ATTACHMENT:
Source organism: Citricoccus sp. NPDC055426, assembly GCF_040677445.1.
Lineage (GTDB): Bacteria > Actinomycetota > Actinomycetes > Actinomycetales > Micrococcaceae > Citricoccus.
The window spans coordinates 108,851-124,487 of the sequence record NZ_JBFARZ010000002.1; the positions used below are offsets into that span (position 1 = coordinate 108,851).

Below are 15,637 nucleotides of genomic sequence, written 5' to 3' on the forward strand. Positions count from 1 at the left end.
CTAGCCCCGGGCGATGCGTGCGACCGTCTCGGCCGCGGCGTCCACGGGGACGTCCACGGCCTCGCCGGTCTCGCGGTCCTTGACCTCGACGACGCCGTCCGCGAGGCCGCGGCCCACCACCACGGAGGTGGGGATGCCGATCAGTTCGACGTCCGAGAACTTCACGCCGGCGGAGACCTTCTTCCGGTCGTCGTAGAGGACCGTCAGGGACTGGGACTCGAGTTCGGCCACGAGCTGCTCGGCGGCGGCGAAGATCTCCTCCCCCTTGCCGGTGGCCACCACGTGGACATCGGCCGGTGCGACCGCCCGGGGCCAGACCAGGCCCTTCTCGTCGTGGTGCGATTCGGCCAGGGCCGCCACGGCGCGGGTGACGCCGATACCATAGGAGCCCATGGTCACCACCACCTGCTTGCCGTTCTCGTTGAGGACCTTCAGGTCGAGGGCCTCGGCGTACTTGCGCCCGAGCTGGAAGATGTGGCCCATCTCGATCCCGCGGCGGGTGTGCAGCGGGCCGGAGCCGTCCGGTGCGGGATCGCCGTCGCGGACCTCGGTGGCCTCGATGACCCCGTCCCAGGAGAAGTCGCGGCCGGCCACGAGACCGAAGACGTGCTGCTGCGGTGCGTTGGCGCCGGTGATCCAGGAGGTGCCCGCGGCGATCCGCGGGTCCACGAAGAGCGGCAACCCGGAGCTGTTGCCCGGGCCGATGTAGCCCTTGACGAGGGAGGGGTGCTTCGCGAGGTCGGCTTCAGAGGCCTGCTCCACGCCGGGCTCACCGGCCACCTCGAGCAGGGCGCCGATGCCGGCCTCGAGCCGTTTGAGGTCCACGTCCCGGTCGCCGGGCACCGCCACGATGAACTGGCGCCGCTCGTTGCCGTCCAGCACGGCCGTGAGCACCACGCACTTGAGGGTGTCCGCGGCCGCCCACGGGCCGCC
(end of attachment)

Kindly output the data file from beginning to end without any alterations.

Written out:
Source organism: Citricoccus sp. NPDC055426, assembly GCF_040677445.1.
Lineage (GTDB): Bacteria > Actinomycetota > Actinomycetes > Actinomycetales > Micrococcaceae > Citricoccus.
The window spans coordinates 108,851-124,487 of the sequence record NZ_JBFARZ010000002.1; the positions used below are offsets into that span (position 1 = coordinate 108,851).

Below are 15,637 nucleotides of genomic sequence, written 5' to 3' on the forward strand. Positions count from 1 at the left end.
CTAGCCCCGGGCGATGCGTGCGACCGTCTCGGCCGCGGCGTCCACGGGGACGTCCACGGCCTCGCCGGTCTCGCGGTCCTTGACCTCGACGACGCCGTCCGCGAGGCCGCGGCCCACCACCACGGAGGTGGGGATGCCGATCAGTTCGACGTCCGAGAACTTCACGCCGGCGGAGACCTTCTTCCGGTCGTCGTAGAGGACCGTCAGGGACTGGGACTCGAGTTCGGCCACGAGCTGCTCGGCGGCGGCGAAGATCTCCTCCCCCTTGCCGGTGGCCACCACGTGGACATCGGCCGGTGCGACCGCCCGGGGCCAGACCAGGCCCTTCTCGTCGTGGTGCGATTCGGCCAGGGCCGCCACGGCGCGGGTGACGCCGATACCATAGGAGCCCATGGTCACCACCACCTGCTTGCCGTTCTCGTTGAGGACCTTCAGGTCGAGGGCCTCGGCGTACTTGCGCCCGAGCTGGAAGATGTGGCCCATCTCGATCCCGCGGCGGGTGTGCAGCGGGCCGGAGCCGTCCGGTGCGGGATCGCCGTCGCGGACCTCGGTGGCCTCGATGACCCCGTCCCAGGAGAAGTCGCGGCCGGCCACGAGACCGAAGACGTGCTGCTGCGGTGCGTTGGCGCCGGTGATCCAGGAGGTGCCCGCGGCGATCCGCGGGTCCACGAAGAGCGGCAACCCGGAGCTGTTGCCCGGGCCGATGTAGCCCTTGACGAGGGAGGGGTGCTTCGCGAGGTCGGCTTCAGAGGCCTGCTCCACGCCGGGCTCACCGGCCACCTCGAGCAGGGCGCCGATGCCGGCCTCGAGCCGTTTGAGGTCCACGTCCCGGTCGCCGGGCACCGCCACGATGAACTGGCGCCGCTCGTTGCCGTCCAGCACGGCCGTGAGCACCACGCACTTGAGGGTGTCCGCGGCCGCCCACGGGCCGCC